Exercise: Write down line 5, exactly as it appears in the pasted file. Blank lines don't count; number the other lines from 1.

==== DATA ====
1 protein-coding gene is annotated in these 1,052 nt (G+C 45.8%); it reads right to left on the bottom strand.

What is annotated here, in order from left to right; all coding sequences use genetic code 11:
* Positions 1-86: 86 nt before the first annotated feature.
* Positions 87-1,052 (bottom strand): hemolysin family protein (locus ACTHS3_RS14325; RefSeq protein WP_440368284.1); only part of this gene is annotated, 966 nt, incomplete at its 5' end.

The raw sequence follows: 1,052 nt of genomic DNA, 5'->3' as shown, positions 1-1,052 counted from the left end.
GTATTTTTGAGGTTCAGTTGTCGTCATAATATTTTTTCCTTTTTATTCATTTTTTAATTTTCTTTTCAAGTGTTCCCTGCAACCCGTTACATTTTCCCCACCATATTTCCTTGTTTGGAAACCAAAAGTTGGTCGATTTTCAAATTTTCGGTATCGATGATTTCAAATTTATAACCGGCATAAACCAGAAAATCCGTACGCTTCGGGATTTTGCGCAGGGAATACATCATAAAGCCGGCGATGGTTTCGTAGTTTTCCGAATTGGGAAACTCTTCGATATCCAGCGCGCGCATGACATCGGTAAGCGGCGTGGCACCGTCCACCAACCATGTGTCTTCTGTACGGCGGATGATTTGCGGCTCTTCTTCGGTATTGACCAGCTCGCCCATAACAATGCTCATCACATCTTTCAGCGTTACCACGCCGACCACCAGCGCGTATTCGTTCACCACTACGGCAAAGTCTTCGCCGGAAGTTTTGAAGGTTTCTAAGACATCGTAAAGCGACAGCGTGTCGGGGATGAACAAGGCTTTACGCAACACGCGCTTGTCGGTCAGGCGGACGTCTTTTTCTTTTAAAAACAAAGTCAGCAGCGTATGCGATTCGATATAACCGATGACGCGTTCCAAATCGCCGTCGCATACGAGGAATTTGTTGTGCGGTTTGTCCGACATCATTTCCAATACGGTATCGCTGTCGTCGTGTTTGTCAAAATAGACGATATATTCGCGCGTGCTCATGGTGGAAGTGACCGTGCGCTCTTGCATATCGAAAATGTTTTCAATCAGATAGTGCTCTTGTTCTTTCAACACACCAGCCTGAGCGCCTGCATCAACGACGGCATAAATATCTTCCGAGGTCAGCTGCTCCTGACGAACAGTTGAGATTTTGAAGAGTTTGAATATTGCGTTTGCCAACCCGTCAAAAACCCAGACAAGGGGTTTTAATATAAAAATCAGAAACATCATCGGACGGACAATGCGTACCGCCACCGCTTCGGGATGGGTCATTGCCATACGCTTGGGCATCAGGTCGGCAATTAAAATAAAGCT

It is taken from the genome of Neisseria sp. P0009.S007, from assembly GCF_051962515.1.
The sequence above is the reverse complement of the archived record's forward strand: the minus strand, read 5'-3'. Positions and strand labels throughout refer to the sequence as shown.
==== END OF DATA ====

The raw sequence follows: 1,052 nt of genomic DNA, 5'->3' as shown, positions 1-1,052 counted from the left end.